A high-flown term for ‘salary’ seems to be rooted in a metaphor of ground grain, but the word’s sound symbolism suggests something else.
An obsolete term still has its place in some legal contexts.
A hardworking ancient three-letter root turns out to be at the foot of many words across Indo-European languages.
The Monitor’s language columnist is reminded that bureaucracy is literally ‘rule by desks.’
Why English has so many forms for the verbs referring to coming out of sleep
Making the case for a go-to term for journalists who want to signal newsworthiness.
A look at the surprising etymology of this dark word in the news.
A vintage mystery-thriller flick provides a very current term for a form of psychological warfare that seems much in use lately.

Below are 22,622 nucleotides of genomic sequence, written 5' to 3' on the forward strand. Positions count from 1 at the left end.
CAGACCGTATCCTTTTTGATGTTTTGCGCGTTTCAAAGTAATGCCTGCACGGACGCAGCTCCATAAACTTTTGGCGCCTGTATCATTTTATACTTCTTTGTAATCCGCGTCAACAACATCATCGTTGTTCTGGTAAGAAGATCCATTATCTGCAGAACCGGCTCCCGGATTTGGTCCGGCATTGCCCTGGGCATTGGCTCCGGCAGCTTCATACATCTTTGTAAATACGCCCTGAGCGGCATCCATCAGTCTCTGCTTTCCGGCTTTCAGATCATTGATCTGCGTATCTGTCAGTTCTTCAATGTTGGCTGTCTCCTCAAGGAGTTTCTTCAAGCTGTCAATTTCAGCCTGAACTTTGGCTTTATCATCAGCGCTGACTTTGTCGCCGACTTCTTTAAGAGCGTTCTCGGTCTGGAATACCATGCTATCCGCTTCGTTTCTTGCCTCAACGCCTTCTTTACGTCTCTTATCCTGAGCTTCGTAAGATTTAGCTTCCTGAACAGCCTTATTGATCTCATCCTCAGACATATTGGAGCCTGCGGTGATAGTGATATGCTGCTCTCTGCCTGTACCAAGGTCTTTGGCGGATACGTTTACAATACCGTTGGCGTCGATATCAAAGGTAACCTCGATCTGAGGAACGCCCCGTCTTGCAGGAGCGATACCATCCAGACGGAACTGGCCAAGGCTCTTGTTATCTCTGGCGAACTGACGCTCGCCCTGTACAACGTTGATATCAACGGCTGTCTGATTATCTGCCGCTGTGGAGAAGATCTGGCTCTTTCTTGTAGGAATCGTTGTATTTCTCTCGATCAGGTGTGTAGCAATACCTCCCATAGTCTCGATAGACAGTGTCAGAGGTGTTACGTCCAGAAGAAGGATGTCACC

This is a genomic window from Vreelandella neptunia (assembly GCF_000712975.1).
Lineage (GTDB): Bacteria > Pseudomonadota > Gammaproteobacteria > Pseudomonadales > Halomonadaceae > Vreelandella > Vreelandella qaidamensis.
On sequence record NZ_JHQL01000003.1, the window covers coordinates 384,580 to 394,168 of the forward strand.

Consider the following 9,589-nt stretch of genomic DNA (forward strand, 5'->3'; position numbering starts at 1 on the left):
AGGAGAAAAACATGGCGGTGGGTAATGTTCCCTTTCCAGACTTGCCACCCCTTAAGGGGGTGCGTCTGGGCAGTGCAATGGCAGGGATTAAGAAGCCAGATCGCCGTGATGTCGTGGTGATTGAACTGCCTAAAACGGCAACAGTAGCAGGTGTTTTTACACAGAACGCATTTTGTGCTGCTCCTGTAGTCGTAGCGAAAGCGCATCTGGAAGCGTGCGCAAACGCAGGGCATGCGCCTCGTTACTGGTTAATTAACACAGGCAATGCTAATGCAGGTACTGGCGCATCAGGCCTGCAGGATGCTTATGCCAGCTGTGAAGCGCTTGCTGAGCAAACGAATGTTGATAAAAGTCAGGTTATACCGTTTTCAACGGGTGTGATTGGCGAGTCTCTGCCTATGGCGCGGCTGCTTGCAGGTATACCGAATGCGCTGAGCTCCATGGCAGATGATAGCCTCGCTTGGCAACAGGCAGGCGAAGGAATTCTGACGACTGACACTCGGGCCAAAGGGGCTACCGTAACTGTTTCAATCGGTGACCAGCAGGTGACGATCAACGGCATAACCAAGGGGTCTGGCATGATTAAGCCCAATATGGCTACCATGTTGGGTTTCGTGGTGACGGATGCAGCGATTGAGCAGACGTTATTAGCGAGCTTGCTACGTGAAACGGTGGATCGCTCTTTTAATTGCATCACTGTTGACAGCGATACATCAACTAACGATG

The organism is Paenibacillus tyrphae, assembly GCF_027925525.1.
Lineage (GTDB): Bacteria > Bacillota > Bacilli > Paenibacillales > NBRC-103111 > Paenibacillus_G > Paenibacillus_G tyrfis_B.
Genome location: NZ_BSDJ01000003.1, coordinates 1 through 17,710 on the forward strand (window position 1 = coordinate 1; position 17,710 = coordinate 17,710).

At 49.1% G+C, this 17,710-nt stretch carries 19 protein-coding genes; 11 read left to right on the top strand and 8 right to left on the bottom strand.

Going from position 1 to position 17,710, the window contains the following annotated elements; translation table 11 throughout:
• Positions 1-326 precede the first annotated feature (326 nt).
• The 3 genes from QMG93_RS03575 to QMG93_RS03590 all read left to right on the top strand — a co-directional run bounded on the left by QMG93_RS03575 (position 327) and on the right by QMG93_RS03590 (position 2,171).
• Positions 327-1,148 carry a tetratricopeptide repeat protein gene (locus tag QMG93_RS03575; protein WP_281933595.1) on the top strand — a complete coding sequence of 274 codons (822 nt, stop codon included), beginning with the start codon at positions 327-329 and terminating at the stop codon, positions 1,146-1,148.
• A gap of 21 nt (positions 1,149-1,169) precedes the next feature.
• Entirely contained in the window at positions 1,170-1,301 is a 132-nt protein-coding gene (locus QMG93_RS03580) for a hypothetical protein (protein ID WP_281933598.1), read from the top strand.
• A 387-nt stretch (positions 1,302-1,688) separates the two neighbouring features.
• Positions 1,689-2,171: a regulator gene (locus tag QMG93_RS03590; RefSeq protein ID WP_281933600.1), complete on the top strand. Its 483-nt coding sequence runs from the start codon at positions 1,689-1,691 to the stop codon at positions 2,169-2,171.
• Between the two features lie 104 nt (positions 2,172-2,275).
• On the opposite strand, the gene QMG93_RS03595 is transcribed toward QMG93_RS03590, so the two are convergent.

France players celebrate winning the World Cup with coach Didier Deschamps after beating Croatia 4-2 at the Luzhniki Stadium, in Moscow, Russia, on July 15.
A leaked memo and the controversy about Confederate memorials are both potentially monumental stories.
After the French presidential election, a look at our vocabulary for describing political parties.
The roots of this common word hint that striking a deal can be such hard work.
The story of the Huguenots may have some lessons for us today.
After the “dragged passenger” incident, United Airlines has an opportunity to learn what it really means to “accommodate” the public.
A look at a distinctively American political term and its distinctively obscure derivation.
A phrase much in use lately to describe uncomfortable silences reminds us how idioms work best when they stay in touch with their origins.
‘Care’ began as an emotion but now is an activity accounting for nearly a fifth of the United States economy.
A look at Washington’s vocabulary for ways of making officials available to the media – or not.
Political ‘women in white’ at the US president’s address to Congress prompt thoughts on the link between ‘suffering’ and ‘suffrage.’